Manchester Travel Guide
Manchester, Manchester England. Capital of the North, Cottonopolis, Warehouse City; wettest, most miserable place on Earth. Manchester's reputation precedes itself, but it is quickly becoming a powerhouse to rival London. The city's people are warm and welcoming, you get a damn sight more for your cash, and it is set to outperform Berlin, Tokyo and Paris in terms of growth over the next five years. With world-class art and culture, a flourishing restaurant and bar scene and a calendar of events to rival the world’s capitals, this city should be high on any traveller's wish list. Wondering what to do in Manchester? Mr Hudson has got you covered.
The best hotels in Manchester
Manchester happily mixes traditional hotels with contemporary boutiques. The Principal, the city’s latest addition, sees the infamous Palace Hotel transformed into a luxury residence. With its iconic Victorian clock tower, The Principal is a city centre landmark and was built as the Refuge Assurance Building in 1895. The multimillion-pound refurbishment retains and retells the building’s history.
The Midland, housed in a beautiful Edwardian Baroque Grade II listed building, is one of the city’s most iconic residences. Its location near the Town Hall is perfect for weekend stays.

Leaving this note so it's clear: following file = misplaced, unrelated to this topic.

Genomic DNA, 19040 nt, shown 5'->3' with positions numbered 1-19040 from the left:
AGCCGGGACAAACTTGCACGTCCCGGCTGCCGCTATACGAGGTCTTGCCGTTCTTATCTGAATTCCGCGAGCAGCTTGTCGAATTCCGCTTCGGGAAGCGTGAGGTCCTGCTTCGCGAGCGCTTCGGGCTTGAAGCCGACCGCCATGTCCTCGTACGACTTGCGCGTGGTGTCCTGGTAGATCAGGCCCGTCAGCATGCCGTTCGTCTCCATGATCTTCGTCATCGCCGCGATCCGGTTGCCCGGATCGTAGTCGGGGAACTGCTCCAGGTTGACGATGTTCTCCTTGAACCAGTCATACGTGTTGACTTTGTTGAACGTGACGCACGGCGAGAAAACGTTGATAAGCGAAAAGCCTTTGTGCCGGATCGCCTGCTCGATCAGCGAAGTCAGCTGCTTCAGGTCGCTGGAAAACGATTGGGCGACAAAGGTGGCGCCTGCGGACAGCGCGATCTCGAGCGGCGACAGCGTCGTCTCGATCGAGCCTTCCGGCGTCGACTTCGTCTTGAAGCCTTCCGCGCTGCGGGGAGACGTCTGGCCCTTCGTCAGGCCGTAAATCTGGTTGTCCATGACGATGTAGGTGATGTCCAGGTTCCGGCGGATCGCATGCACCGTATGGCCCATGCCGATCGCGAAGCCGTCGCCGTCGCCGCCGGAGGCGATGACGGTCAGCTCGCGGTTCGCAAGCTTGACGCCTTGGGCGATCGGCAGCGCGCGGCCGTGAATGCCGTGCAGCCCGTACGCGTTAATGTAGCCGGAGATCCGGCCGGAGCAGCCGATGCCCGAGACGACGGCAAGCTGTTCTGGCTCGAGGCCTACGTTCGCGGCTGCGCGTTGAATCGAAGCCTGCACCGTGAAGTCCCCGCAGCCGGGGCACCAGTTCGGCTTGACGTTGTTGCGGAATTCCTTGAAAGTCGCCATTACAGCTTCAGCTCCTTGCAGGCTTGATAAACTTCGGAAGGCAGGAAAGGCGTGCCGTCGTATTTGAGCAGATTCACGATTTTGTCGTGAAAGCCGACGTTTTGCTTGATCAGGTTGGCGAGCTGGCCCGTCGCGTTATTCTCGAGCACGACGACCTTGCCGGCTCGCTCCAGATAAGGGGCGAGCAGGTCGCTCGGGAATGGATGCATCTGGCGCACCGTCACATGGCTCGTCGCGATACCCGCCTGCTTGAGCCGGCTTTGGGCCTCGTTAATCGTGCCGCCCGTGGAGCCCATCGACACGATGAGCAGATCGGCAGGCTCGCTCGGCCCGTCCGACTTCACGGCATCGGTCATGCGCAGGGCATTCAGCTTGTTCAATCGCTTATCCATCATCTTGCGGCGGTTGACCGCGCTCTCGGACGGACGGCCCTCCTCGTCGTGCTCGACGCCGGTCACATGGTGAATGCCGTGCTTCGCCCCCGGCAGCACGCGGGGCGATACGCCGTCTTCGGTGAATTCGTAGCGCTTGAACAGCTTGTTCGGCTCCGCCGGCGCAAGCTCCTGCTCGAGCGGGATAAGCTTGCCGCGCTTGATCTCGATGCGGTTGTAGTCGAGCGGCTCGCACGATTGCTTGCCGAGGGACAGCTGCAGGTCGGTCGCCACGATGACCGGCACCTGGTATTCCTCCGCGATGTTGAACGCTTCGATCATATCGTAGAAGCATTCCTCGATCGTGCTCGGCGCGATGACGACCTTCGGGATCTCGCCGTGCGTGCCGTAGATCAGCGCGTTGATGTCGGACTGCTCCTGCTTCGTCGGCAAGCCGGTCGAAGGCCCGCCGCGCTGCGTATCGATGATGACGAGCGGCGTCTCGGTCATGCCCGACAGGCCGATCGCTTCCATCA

If a more unusual rest is up your strasse, and why wouldn’t it be, the city has plenty to offer. The Great John Street Hotel, an eclectic townhouse occupying an old Victorian school, is one of the finest hotels in the UK with luxury rooms, stylish lounges, and an Oyster bar.
Hotel Gotham is the latest boutique opening, offering unashamed opulence in the city centre. In an imposing Art Deco building on King Street, designed by ‘Architect of the British Empire’ Edwin Luytens, its dramatic suites and OTT approach to interior design rival the world’s most unique hotels.
Alternatively, try the Lowry just over the river in Salford. This five-star behemoth has welcomed presidents and pop stars since it opened in 2001.
With 360-degree views of the city, the bar affords unrivalled views and allows you to get a sense of the area
Things to do in Manchester
Cloud 23, a cocktail bar on the 23rd floor of the city’s iconic Beetham Tower, is a good place to start. With 360-degree views of the city, the bar affords unrivalled views and allows you to get a sense of the area: its past and its present. Work your way through the champagne list, or try the decadent afternoon tea, one of Manchester’s finest. The building itself is the North West of England’s most iconic skyscraper, so the opportunity to ride its lifts shouldn’t be missed.